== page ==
Poised Under Pressure

Photo Credit: Ezra Shaw/Getty Images

June 11 2013, Katie Ann Robinson
A year ago, Inbee Park would have never thought a single top-10 finish would be the foundation of a breakthrough in her golf career.

Ranked just outside the top-25 in the Rolex Rankings before the Wegmans LPGA Championship last year, Park had been waiting for the swing change she made during the offseason to come into fruition. Then, in the 10th tournament of the 2012 season, Park’s tie for ninth at the season’s second major marked the beginning of a year-long surge that would eventually place her in the No. 1 spot in women’s golf.

With 16 top-10 finishes including six tournament wins and two major titles since then, at times Park finds herself in disbelief when she looks back on her rapid rise to the top.

“Looking back now, that small achievement was what I needed to give me confidence in my game,” said Park, who last week became only the seventh LPGA player in history to win the first two LPGA majors of the season. “I couldn’t believe it myself, what I was able to do afterward. I don’t think it’s something I ever thought would happen, and now I have five wins and a lot of top-10s and very consistent playing. It’s something I always dreamed of achieving.”

The South Korean claimed the coveted No. 1 ranking from Stacy Lewis, who held the position for four weeks, after her win at the Kraft Nabisco Championship back in April. It’s been a battle between the two since then but Park’s levelheaded nature is her strength and that ease in her current position showed when faced with questions as to whether or not she will maintain her position.

 “I think there will always be a target on my back,” said Park. “Being the No. 1 player, I think everyone is trying to chase me and everybody wants to be No. 1. That was my goal my entire life and I’m sure that goes for every other golfer on Tour.

“But, you know, I’ve done it and my belief is that whether I’m there for 8 weeks or 4 years, I’ve already proven to myself that I can be the No. 1 player and that’s been the most rewarding thing. If I’ve done it before, I know I can do it again.”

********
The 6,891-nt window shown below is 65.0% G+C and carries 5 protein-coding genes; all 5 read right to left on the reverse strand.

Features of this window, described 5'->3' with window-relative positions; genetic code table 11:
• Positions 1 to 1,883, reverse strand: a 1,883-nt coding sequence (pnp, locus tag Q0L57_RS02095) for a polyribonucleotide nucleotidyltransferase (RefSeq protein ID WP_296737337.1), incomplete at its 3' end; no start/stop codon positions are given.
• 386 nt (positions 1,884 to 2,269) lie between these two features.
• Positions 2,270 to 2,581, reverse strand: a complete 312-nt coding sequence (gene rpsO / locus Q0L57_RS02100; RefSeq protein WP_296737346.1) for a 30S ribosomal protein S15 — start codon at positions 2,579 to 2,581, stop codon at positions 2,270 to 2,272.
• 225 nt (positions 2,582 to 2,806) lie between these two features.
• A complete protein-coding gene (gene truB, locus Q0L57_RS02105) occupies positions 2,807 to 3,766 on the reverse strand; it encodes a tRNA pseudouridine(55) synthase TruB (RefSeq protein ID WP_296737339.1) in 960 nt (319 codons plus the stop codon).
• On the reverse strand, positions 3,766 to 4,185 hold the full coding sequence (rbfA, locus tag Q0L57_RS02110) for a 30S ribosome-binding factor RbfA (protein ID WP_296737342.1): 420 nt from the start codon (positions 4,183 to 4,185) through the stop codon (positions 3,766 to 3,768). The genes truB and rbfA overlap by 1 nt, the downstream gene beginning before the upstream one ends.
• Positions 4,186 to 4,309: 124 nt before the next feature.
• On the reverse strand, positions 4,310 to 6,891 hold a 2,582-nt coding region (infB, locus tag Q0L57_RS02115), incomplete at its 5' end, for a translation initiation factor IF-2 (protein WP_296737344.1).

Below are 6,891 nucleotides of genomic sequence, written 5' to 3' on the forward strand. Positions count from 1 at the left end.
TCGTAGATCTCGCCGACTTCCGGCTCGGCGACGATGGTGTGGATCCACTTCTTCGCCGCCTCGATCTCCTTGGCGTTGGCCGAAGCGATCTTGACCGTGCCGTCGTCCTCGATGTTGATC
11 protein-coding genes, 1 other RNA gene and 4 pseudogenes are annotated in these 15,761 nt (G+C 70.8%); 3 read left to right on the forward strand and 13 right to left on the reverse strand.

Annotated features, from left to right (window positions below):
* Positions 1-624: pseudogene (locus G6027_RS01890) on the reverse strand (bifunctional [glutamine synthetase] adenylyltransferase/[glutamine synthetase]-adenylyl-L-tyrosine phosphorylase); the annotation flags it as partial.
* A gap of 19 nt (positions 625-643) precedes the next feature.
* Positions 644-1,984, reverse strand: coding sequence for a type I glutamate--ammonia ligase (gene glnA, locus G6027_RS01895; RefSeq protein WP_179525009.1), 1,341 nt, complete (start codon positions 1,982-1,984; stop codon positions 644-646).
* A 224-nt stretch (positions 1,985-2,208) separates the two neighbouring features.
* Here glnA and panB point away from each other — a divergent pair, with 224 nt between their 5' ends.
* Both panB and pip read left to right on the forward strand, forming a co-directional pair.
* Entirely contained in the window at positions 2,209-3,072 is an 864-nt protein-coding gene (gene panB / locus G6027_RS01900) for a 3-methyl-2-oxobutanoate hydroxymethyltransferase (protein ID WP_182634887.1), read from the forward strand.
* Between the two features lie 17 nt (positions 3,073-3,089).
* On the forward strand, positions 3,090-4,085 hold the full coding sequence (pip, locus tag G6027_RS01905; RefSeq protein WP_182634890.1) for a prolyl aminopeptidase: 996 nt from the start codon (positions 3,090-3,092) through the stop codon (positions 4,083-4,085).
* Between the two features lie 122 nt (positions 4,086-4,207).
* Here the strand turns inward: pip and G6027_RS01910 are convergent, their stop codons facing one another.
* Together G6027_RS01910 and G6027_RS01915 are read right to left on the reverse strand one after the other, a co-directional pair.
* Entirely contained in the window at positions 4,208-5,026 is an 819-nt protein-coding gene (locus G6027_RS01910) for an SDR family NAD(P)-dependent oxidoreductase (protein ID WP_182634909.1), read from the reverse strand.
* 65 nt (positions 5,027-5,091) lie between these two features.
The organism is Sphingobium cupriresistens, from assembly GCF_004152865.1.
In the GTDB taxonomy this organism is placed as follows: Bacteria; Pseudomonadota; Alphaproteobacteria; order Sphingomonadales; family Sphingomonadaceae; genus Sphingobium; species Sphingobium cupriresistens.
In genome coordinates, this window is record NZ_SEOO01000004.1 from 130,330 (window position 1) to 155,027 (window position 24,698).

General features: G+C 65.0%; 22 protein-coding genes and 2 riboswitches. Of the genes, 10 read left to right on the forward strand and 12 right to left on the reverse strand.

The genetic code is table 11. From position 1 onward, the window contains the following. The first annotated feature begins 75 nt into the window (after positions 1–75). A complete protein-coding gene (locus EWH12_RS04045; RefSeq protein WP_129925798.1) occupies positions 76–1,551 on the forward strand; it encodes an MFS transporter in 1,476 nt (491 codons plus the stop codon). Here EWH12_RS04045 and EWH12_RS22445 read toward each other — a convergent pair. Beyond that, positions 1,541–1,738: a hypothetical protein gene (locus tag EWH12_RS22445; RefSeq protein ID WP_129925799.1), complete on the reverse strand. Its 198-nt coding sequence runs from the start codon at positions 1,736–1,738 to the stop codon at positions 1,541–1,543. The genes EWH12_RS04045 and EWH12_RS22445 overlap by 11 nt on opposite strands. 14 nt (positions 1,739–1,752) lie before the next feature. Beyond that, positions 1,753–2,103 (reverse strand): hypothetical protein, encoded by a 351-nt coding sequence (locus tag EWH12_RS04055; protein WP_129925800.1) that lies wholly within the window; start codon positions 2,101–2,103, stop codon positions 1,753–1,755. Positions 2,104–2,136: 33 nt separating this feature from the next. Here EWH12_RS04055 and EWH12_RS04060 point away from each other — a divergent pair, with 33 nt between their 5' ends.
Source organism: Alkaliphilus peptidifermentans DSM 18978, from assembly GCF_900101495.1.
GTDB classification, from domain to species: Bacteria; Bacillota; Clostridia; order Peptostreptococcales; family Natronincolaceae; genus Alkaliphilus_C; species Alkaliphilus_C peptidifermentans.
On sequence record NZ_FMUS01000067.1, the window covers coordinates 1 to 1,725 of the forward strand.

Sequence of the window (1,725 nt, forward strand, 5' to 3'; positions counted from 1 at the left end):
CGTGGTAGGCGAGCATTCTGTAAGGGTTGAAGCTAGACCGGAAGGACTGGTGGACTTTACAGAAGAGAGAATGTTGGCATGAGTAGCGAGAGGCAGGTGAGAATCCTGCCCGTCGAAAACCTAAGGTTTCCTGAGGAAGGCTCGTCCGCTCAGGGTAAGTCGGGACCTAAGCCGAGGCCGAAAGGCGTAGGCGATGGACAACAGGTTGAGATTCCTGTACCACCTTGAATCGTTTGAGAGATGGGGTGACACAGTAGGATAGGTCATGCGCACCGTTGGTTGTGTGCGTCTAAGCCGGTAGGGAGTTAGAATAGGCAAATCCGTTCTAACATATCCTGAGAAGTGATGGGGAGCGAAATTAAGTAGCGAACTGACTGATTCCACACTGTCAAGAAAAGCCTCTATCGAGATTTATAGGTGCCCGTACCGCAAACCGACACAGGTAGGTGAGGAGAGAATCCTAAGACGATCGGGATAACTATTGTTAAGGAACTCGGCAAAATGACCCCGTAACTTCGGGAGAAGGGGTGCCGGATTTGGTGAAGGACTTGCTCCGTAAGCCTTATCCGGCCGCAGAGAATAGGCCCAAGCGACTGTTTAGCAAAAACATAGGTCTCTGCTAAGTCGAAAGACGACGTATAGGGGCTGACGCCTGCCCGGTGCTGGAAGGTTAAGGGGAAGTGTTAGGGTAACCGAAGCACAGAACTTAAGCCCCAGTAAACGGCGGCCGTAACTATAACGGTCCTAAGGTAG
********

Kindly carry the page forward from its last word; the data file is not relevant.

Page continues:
Park is now recognized as a celebrity back in South Korea, tending to media requests, photo shoots and signing autographs while seen in public. But the sudden popularity doesn’t seem to faze her. The spotspoken 24-year-old embraces the position in all its glory.

“A lot of things have changed outside the golf course but I try to enjoy it,” said Park. “It’s something I’ve always wanted. Sometimes it’s hard because I don’t have my time to relax but, you know, I’m going to play golf forever so I can relax when I retire. I try to enjoy whatever this position may bring.”

So, how does Park handle the pressure? She says it’s simple.

“The most important thing that I think about is I just really enjoy the game,” said Park. “When I started traveling with my fiancé, I just started enjoying the Tour more and once I started enjoying it more my results got better. And that’s something that I try to do every week. I think because of that I haven’t been feeling that much pressure. It’s important to not think about the results and low numbers. I’m just trying to enjoy life and that’s really the most important thing.”

The South Korean has now positioned herself as one of the most silent but deadliest golfers on the LPGA Tour. With a slow and steady swing and flawless putting stroke, Park credits her swing coach turned fiancé for her success through his guidance over the past year and a half.  

“I mean he’s very proud of me but I think of himself, too,” said Park. “When he started working with me, I wasn’t having very good results or very good finishes and I mean I think we’re just really happy that we got together and start traveling together. I think we’ve made a pretty good team and we’re really happy.”

Park currently holds the lead in the Rolex Player of the Year race and ranks in the top-10 in eight statistical categories including No. 1 in putting average. With the success she’s had in the past year, she’s on her way to achieving something no other Korean has done on the LPGA Tour.

“Player of the Year would be great, last year I was close but I got Vare Trophy and first on the money list,” said Park. “Stacy had such an amazing year last year. But hopefully this year I can finish off really well and get that award. No Korean has ever gotten that award so that would be huge for my country.”

Topics: Park, Inbee, Player Feature

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